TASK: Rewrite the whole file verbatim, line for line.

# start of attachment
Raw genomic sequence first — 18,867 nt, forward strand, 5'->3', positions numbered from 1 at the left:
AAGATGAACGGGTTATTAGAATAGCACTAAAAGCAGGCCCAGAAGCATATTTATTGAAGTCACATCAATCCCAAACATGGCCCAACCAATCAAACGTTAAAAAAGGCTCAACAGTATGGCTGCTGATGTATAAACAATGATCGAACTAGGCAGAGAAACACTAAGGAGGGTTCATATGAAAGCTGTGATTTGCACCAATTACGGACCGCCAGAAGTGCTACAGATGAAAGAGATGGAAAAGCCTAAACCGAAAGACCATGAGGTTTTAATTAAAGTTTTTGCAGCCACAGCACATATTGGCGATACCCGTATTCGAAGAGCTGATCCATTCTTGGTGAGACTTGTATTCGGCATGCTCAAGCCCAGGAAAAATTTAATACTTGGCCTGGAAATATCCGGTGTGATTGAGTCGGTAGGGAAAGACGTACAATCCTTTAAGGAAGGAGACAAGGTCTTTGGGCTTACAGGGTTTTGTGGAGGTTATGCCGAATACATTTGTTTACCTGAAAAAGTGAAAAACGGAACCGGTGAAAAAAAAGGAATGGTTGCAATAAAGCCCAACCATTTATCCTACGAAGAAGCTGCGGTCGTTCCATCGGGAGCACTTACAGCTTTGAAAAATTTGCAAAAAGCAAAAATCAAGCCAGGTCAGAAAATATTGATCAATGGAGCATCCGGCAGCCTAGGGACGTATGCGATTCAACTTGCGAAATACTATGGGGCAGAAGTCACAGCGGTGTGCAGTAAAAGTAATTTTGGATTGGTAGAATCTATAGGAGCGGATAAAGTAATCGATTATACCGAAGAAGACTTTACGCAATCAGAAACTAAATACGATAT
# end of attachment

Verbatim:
Raw genomic sequence first — 18,867 nt, forward strand, 5'->3', positions numbered from 1 at the left:
AAGATGAACGGGTTATTAGAATAGCACTAAAAGCAGGCCCAGAAGCATATTTATTGAAGTCACATCAATCCCAAACATGGCCCAACCAATCAAACGTTAAAAAAGGCTCAACAGTATGGCTGCTGATGTATAAACAATGATCGAACTAGGCAGAGAAACACTAAGGAGGGTTCATATGAAAGCTGTGATTTGCACCAATTACGGACCGCCAGAAGTGCTACAGATGAAAGAGATGGAAAAGCCTAAACCGAAAGACCATGAGGTTTTAATTAAAGTTTTTGCAGCCACAGCACATATTGGCGATACCCGTATTCGAAGAGCTGATCCATTCTTGGTGAGACTTGTATTCGGCATGCTCAAGCCCAGGAAAAATTTAATACTTGGCCTGGAAATATCCGGTGTGATTGAGTCGGTAGGGAAAGACGTACAATCCTTTAAGGAAGGAGACAAGGTCTTTGGGCTTACAGGGTTTTGTGGAGGTTATGCCGAATACATTTGTTTACCTGAAAAAGTGAAAAACGGAACCGGTGAAAAAAAAGGAATGGTTGCAATAAAGCCCAACCATTTATCCTACGAAGAAGCTGCGGTCGTTCCATCGGGAGCACTTACAGCTTTGAAAAATTTGCAAAAAGCAAAAATCAAGCCAGGTCAGAAAATATTGATCAATGGAGCATCCGGCAGCCTAGGGACGTATGCGATTCAACTTGCGAAATACTATGGGGCAGAAGTCACAGCGGTGTGCAGTAAAAGTAATTTTGGATTGGTAGAATCTATAGGAGCGGATAAAGTAATCGATTATACCGAAGAAGACTTTACGCAATCAGAAACTAAATACGATAT